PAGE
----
- California academic leaders oppose outsourcing plan
- Amendments to California outsourcing bill give professors more say, but faculty remain wary
- California bill to encourage MOOC credit at public colleges
- Controversial California bill to outsource student learning dead until 2014 or later
- Essay on community colleges and MOOCs
- Online learning push continues in California, but with approach faculty groups appreciate
- College to Reimburse for StraighterLine Courses
- California looks at MOOCs in online push
Politics and Cautions in California
As details emerge for plan to outsource some courses, idea attracts considerable interest and considerable faculty scrutiny.
California lawmakers detailed a plan Wednesday to require the state’s 145 public colleges and universities to grant credit for low-cost online courses offered by outside groups, including classes offered by for-profit companies.
The bill, backed by the powerful leader of the state’s Senate, would force all the state’s colleges – from community colleges to the University of California at Berkeley – to reduce overcrowding by allowing students to enroll in dozens of outsourced classes. The idea immediately captured attention not just among educators, but among pundits and politicians -- and not just in California.
The measure's lead sponsor, Democratic State Senate President Pro Tem Darrell Steinberg, said the bill would reshape higher education and “break the bottleneck that prevents students from completing courses.”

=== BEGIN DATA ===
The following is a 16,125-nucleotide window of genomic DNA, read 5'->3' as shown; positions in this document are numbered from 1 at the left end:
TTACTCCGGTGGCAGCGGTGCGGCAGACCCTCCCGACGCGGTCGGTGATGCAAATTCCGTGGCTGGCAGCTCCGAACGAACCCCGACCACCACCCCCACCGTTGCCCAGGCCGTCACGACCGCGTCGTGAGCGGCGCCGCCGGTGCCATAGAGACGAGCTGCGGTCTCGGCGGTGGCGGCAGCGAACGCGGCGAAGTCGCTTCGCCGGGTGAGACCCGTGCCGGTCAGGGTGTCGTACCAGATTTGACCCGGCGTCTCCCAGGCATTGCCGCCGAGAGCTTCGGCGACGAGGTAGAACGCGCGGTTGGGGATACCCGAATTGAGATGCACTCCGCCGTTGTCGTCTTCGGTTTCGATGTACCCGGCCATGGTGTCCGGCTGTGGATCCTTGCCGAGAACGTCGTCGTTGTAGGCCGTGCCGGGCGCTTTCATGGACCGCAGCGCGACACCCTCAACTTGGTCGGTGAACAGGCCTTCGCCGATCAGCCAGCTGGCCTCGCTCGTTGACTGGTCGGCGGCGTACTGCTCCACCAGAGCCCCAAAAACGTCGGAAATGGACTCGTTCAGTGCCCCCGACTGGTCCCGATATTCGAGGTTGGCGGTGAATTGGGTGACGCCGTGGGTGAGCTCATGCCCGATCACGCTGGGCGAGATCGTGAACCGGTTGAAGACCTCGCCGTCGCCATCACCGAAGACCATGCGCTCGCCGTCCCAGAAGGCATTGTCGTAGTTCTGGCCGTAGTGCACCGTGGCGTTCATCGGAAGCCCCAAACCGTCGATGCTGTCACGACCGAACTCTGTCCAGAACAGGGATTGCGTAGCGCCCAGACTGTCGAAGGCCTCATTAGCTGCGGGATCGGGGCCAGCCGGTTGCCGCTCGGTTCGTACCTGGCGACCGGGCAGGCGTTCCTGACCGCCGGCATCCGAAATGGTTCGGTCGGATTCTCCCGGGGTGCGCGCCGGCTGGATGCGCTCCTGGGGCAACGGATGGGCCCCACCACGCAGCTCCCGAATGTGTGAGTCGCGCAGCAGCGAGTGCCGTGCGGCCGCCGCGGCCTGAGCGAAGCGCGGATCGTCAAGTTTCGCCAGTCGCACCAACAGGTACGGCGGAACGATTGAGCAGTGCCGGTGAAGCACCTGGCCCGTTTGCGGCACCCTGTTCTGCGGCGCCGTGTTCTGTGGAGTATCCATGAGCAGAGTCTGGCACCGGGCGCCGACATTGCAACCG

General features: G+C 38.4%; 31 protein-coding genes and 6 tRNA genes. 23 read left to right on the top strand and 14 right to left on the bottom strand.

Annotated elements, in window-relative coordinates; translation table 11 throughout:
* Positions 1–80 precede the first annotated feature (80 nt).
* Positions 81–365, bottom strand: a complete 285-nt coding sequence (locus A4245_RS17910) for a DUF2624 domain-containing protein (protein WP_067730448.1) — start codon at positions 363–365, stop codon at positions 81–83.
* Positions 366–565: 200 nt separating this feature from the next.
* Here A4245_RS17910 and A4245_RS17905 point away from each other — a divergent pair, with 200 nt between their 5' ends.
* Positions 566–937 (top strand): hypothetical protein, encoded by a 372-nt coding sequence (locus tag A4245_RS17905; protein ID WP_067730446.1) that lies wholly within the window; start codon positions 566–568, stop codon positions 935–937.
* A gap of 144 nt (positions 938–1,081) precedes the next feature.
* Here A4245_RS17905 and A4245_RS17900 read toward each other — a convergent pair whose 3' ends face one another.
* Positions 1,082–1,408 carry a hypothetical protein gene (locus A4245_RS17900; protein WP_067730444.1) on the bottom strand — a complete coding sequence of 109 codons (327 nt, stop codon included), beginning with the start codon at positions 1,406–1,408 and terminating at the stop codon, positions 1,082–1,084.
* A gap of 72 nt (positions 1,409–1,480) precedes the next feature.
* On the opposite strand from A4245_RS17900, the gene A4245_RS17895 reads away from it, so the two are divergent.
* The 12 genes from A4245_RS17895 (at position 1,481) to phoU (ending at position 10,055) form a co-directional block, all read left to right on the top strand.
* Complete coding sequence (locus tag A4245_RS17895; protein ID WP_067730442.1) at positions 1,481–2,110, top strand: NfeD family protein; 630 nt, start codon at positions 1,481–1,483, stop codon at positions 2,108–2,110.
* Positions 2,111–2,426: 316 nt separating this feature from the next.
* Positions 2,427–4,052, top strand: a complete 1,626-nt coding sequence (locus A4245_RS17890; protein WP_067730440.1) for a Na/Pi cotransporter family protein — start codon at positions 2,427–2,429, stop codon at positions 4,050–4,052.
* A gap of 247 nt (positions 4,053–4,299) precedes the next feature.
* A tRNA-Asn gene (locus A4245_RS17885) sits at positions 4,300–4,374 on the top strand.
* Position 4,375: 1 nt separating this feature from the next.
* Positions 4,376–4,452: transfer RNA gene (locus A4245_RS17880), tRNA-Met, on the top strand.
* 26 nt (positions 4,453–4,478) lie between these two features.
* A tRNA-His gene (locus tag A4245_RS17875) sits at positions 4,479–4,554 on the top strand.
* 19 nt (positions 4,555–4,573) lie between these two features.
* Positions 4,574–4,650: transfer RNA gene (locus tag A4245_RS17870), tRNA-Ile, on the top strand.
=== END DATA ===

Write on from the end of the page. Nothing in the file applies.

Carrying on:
Steinberg’s goal is to help meet capacity for California’s budget-weary public higher education systems, which have struggled to meet student demand. Richard Copenhagen, president of the Student Senate for California Community Colleges, said community college students have really suffered. About 500,000 of them have been turned away during the state's prolonged budget crisis.
“We’ve had many students who have had to take frivolous units, taking state subsidization in order to simply keep their financial aid in hopes of getting that one course they need to graduate or transfer," Copenhagen said during a press conference Steinberg hosted in Sacramento to announce the plan. "We have had students who have gone homeless because of these significant access issues -- and it’s not all going to be solved by online education, we recognize that.”
Others, including one of the educators who attended Steinberg's press conference, were not yet sure if the bill was at all a good idea. Michelle Pilati, president of the statewide Academic Senate for California Community Colleges, said faculty are still wondering if it’s appropriate for the state to require colleges to grant credit for courses that the institutions don't control.
“There are so many things that are not clear, it’s hard to take a position,” Pilati said in a telephone interview Wednesday evening.
She said her attendance at the press conference was simply an indication that lawmakers value faculty input and that the faculty are happy to provide it.
The community college system is one of three public higher ed systems in California.
The California Faculty Association, the union that represents professors in the California State University system, said it would work with Steinberg but also seek to protect the “reputation of California’s public higher education system as the best in the world.”
“We are seeing a whirlwind of new technologies – as well as proposals on how to best deploy them – coming to the fore and as such, it is imperative that we clearly understand what is, and what is not, working,” the association said in a statement. “We want to maintain academic credibility and the delivery of accessible, quality public education, rather than chase the latest private sector fad.”
Under the plan, a nine-member council of faculty members would decide which courses should make the cut for a pool of online offerings. Likely participants include Udacity and Coursera, two major massive open online course providers. Another option might be StraighterLine, a low-cost, self-paced online course company. Those online providers are not accredited and cannot directly issue credit.